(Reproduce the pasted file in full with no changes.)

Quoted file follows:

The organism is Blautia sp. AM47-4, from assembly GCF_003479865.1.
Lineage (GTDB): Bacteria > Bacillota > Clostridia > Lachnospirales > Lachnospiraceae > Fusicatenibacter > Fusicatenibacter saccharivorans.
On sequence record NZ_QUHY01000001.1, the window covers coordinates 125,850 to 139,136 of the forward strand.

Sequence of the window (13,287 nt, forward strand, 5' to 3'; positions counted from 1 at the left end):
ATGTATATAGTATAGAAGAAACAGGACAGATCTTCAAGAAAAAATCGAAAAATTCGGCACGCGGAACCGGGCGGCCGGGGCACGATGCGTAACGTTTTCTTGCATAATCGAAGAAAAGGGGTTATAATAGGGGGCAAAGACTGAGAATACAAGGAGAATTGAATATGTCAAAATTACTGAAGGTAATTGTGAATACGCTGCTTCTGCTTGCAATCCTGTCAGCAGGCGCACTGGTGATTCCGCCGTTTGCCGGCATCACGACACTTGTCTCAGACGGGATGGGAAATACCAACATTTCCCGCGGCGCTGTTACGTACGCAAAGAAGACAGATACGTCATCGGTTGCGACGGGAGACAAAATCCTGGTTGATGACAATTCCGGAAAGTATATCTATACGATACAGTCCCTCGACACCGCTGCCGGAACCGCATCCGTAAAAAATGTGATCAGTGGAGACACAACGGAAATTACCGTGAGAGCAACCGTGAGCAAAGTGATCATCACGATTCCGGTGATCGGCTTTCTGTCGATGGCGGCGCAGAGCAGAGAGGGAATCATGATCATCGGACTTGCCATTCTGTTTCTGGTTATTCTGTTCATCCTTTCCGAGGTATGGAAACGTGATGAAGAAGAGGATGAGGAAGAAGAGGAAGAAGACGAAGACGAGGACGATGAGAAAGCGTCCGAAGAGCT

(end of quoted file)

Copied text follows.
The organism is Blautia sp. AM47-4, from assembly GCF_003479865.1.
Lineage (GTDB): Bacteria > Bacillota > Clostridia > Lachnospirales > Lachnospiraceae > Fusicatenibacter > Fusicatenibacter saccharivorans.
On sequence record NZ_QUHY01000001.1, the window covers coordinates 125,850 to 139,136 of the forward strand.

Sequence of the window (13,287 nt, forward strand, 5' to 3'; positions counted from 1 at the left end):
ATGTATATAGTATAGAAGAAACAGGACAGATCTTCAAGAAAAAATCGAAAAATTCGGCACGCGGAACCGGGCGGCCGGGGCACGATGCGTAACGTTTTCTTGCATAATCGAAGAAAAGGGGTTATAATAGGGGGCAAAGACTGAGAATACAAGGAGAATTGAATATGTCAAAATTACTGAAGGTAATTGTGAATACGCTGCTTCTGCTTGCAATCCTGTCAGCAGGCGCACTGGTGATTCCGCCGTTTGCCGGCATCACGACACTTGTCTCAGACGGGATGGGAAATACCAACATTTCCCGCGGCGCTGTTACGTACGCAAAGAAGACAGATACGTCATCGGTTGCGACGGGAGACAAAATCCTGGTTGATGACAATTCCGGAAAGTATATCTATACGATACAGTCCCTCGACACCGCTGCCGGAACCGCATCCGTAAAAAATGTGATCAGTGGAGACACAACGGAAATTACCGTGAGAGCAACCGTGAGCAAAGTGATCATCACGATTCCGGTGATCGGCTTTCTGTCGATGGCGGCGCAGAGCAGAGAGGGAATCATGATCATCGGACTTGCCATTCTGTTTCTGGTTATTCTGTTCATCCTTTCCGAGGTATGGAAACGTGATGAAGAAGAGGATGAGGAAGAAGAGGAAGAAGACGAAGACGAGGACGATGAGAAAGCGTCCGAAGAGCT